FIG. 4 shows a cross section view of a semiconductor substrate showing the light sensing element 101 (in this case a photodiode), the transfer gate 301, the memory gate 303, the control gate 305, and the memory well 401. The transfer gate 301, memory gate 303, and control gate 305 are separated from the semiconductor substrate by a gate dielectric, such as a thin gate oxide. Also shown is the sensing node A. The transfer gate 301 is adjacent to the light sensing element 101. The term adjacent as used herein includes non-overlapping, overlapping, and aligned and may vary with different design parameters. In any event, the transfer gate 301 should be disposed in a position to facilitate transfer of charge out of the light sensing element 101.

It can be appreciated that what is shown in FIGS. 3 and 4 is but one pixel in an array of pixels that form an image sensor. In many embodiments, the number of pixels in the image sensor array can range from hundreds of pixels to millions of pixels. Typically, the image sensor array has many pixels arranged as rows and columns. However, the present invention is directed towards the internal structure of a single pixel, and that pixel can be utilized in a variety of architectures.

Thus, as seen in FIG. 4, a signal (represented as electrons) generated by the light sensing element 101 can be transferred by activating the transfer gate 301 and memory gate 303. This transfer allows the signal to move from the N-well of a photodiode comprising the light sensing element 101 into the memory well 401. The memory gate 303 and control gate 305 can then be controlled such that the signal is either stored within the memory well 401 or transferred to the sense node A. For example, the control transistor 305 can be activated at the desired time to have the signal read out from the memory well 401 into the sense node A.

The inclusion of the memory well 401 and the structure of the pixels of the present invention provide the ability to support “frame exposure.” In other words, the image sensor using the present active pixels can expose the entire array to incident light and store the entire image (the frame) in the memory wells 401. This is in contrast to the conventional raster scanning readout techniques of many prior art image sensors. Moreover, with appropriate process design, the memory well 401 can store the signal captured by the light sensing element 101 for a relatively long period of time, thereby giving a long memory duration.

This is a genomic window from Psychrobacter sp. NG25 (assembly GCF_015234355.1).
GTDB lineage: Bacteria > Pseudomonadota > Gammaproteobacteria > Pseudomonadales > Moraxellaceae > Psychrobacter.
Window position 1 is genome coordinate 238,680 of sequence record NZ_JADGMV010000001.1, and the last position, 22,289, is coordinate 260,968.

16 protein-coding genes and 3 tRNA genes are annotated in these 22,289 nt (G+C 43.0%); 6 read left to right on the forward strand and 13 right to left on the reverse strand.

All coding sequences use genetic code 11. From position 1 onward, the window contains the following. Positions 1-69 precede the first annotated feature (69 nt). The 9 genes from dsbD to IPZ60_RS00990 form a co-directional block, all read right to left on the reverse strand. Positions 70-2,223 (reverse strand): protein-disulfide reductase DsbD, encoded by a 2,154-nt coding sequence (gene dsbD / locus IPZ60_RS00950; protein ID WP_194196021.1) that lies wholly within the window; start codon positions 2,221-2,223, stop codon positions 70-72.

While there is an increase of gates in each active pixel, the amount of increase of gates can be mitigated by the used of shared transistor technology. In particular, as seen in FIG. 5, two or more adjacent pixels can share a reset transistor and an amplification transistor. Thus, by appropriate timing of the read out process, two or more adjacent pixels can share transistors and the total number of transistors required to implement an imaging array can be reduced. Further details of this type of shared transistor architecture can be found in commonly owned and co-pending U.S. patent application Ser. No. 10/771,839 entitled “CMOS IMAGE SENSOR USING SHARED TRANSISTORS BETWEEN PIXELS” filed on Feb. 4, 2004, which is herein incorporated by reference.

Furthermore, additional embodiments are also seen in connection with FIGS. 6 and 7. While the embodiment of FIGS. 3 and 4 shows the basic invention concept, in that embodiment, the silicon surface beneath the memory gate 303 is depleted when holding signal charges. This depletion causes a relatively large leakage current from the silicon surface. The alternative embodiments described below reduce the amount of leakage current from the silicon surface.

FIG. 6 illustrates in schematic form and cross section an alternative embodiment of the present invention. Similar to the previous embodiment, the transfer gate is provided adjacent to the photodiode. However, a memory gate 2 is provided in addition to memory gate 1 and the control gate between the transfer gate and node A. Further, for ease of manufacturing, the first and second memory gates, the transfer gate, and the control gate are all formed from the same layer of polysilicon.

In operation, initially memory gate 1, memory gate 2 and the control gate are all turned on to reset all regions beneath these gates. Then, memory gate 1, memory gate 2 and control gate are turned off sequentially. The signal generated by the incident light in the photodiode is transferred to under the memory gate 1 through the transfer gate by turning on the transfer gate and memory gate. At this time, memory gate 2 is turned off. Then, the transfer gate is turned off. This results in the signal being held beneath the memory gate 1.

At a next step, the memory gate 2 is turned on as memory gate 1 is turned off. At this time, the signal is then held beneath memory gate 2.